“We are all faced with a series of great opportunities brilliantly disguised as impossible situations.” 

~Charles R. Swindoll

In the midst of change comes resistance. Especially when this change was not by choice. Acceptance and trust in the journey when obstacles arise is certainly not an easy task but somehow things always workout as they are supposed to whether we think so or not. 

One of my favorate yoga instructors mentioned this poem which was probably just what I needed to read. 

The Ground of Trust

Resisting process holds us
Hung from the web
Of our fabricated sense of control
Footing is lost,
And the direction of our dreams
Falls to the side forgotten
The fight becomes distraction
Furthering us from truth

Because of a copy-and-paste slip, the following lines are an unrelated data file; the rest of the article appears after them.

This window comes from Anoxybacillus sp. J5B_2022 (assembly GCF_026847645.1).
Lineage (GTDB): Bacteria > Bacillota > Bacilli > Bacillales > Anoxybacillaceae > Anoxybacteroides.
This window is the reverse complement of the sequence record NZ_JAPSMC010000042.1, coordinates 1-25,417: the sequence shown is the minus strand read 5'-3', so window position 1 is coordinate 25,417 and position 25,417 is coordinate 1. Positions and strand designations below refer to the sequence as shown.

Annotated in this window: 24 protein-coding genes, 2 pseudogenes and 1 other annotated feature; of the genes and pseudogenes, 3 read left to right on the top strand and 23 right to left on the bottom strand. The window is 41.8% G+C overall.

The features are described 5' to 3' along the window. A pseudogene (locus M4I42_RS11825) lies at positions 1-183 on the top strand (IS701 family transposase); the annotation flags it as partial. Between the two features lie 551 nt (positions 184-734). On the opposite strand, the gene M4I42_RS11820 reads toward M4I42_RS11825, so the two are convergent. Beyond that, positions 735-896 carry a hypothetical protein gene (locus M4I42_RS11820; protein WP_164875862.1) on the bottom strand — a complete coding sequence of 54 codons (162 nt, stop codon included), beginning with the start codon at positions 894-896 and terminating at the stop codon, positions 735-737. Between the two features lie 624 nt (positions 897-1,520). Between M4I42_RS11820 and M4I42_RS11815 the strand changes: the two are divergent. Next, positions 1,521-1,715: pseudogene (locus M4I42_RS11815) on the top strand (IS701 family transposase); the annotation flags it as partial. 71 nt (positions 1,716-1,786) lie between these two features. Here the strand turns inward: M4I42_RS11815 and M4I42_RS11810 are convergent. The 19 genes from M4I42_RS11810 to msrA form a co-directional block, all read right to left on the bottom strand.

Shaking the view twicefold
But engaged willingness
To move forward through the tremble
Gives light to the full spectrum
Phases colored in peril
Become gifts
Painted in strength
In the listening we find,
The path is always
Right beneath our feet
This ground of trust
Returns us
To the earth within
And the blood of surrender
Opens our hearts
To see the way

The way is always within us. 

My Transformation Speech for the American Heart Association

“If your actions inspire others to dream more, learn more, do more and become more, you are a leader.” 

- John Quincy Adams

Click on Link: 
My Speech for the American Heart Association

Friday, October 11, 2013

My college admission

"Dream no small dreams for they have no power to move the hearts of men."

-Johann Wolfgang von Goethe

My life has taken me many different directions. This direction came completely by surprise but has pushed me to get out there an accomplish one of my goals. To go back to school. I just finished applying to the University of Washington in Tacoma and this was my admission essay.